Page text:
What Do the Courts Do in Cases of Parental Alienation?

What Is Parental Alienation Syndrome?

Parental alienation occurs when one parent uses various tactics to influence their child against or distances them from their other parent. Parental Alienation Syndrome (PAS) is a term coined in the 80s to describe the behavior of a child that has been subjected to parental alienation. Parental Alienation Syndrome is somewhat controversial as it has not been recognized in the Diagnostic and Statistical Manual of Mental Disorders (DSM-5). Similarly, it has not been recognized by the American Psychological Association, the American Medical Association, nor the World Health Organization.

However, despite the controversy regarding PAS, parental alienation itself is something that happens, and it can be very damaging to children and their relationship with their parents.

Signs of Parental Alienation

Identifying when parental alienation is happening can be challenging. This is especially the case in high conflict situations where reading your child's behavior and emotions can be difficult. For example, just because a child doesn't want to go to their other parent's house doesn't mean parental alienation is going on. The child may have their own reasons for not wanting to go to a parent's home for visitation that does not involve influence from the other parent.

However, if you have noticed a change in your child's behavior towards you, it is worth being aware of the signs of parental alienation to ensure that if it is happening, you can take action immediately.

Some common signs of parental alienation include:

  • The other parent makes false allegations about you to the children
  • The other parent overshares details of your divorce in an attempt to make you look bad
  • Your child is suddenly acting cold or hostile towards you
  • Your child suddenly does not want to attend visitation with you

Divorce is difficult for everyone, especially children, and parental alienation can create long-term divisions between children and parents and have a long-lasting emotional impact on children.

Review our blog on the signs of parental alienation to learn more about these symptoms in depth.

Do CA Courts Recognize Parental Alienation Syndrome?

Though there is controversy over whether PAS should be recognized as a syndrome, the courts have recognized that parental alienation does happen and that it can have serious, damaging effects on children. When parental alienation occurs, a parent can take the matter before the court to be remedied. There are several ways the courts address issues of parental alienation, depending on the severity of the situation.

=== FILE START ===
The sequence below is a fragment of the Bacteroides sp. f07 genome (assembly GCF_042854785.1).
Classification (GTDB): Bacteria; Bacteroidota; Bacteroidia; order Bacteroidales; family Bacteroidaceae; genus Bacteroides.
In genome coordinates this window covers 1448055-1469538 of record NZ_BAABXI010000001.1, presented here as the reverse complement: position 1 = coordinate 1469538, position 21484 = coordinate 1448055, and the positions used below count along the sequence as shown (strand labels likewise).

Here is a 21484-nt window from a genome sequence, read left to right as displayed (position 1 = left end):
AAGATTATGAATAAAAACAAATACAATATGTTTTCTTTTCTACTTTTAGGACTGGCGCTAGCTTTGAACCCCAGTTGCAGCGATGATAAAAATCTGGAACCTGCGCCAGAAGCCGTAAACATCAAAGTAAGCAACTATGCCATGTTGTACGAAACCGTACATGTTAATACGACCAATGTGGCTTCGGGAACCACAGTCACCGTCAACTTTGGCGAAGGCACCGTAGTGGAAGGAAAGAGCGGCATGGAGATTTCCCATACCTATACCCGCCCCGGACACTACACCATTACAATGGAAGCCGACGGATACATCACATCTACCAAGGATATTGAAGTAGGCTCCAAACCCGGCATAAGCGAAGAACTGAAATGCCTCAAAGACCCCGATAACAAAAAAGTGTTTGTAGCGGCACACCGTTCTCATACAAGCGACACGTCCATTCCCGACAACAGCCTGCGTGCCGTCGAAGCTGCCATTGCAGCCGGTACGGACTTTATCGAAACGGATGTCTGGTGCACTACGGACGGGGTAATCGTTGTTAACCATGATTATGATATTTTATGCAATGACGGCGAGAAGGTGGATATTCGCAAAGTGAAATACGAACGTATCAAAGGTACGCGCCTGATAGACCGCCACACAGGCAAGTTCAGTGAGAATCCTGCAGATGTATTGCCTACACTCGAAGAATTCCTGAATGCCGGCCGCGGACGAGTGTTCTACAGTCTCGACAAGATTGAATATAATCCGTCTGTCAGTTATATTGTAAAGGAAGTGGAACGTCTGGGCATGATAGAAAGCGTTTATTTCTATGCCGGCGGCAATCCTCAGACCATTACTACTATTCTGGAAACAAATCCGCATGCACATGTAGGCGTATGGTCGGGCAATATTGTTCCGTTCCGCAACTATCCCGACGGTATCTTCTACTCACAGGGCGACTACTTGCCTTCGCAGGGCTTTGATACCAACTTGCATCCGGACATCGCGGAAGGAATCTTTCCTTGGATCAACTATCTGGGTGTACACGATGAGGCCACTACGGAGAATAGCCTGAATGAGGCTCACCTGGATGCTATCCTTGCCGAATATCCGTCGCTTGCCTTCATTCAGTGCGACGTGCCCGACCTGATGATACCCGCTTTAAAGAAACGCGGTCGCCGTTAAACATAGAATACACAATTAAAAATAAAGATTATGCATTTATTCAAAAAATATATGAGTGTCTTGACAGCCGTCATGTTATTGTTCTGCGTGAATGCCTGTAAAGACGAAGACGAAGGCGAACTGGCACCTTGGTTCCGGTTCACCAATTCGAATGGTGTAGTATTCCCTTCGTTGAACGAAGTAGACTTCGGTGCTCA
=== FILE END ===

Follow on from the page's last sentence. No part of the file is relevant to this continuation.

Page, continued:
Examples of potential remedies to parental alienation include:

  • Awarding more custody to the alienated parent
  • Modifying visitation schedules to limit the time the child spends with the alienating parent
  • Reunification therapy and/or family therapy

Depending on the circumstances of your case, there may be further options for resolving parental alienation issues outside of the courtroom. For example, in some situations, the alienating parent doesn't realize what they are doing, and therapy or working together with your respective attorneys can help resolve the problem.

However, this is not always possible, especially in cases where a parent actively works to undermine their child's relationship with their other parent. In fact, in some severe cases, additional criminal charges may also be brought against the alienating parent if there are instances of domestic violence or abuse associated with the parental alienation.

Proving Parental Alienation

Proving parental alienation can be challenging. The courts may consider many factors, including social media posts, text messages and emails, child testimony, relative testimony, and testimony from a custody evaluator. If you suspect your child's other parent is actively trying to alienate you from your children, you should document any evidence you have and speak with an experienced attorney right away.

If you are dealing with issues of parental alienation, contact our law firm for guidance. At Hanson, Gorian, Bradford & Hanich, we have helped many families with these types of cases, and we are prepared to use our experience to help you and your family. Send us a message online to schedule a consultation.


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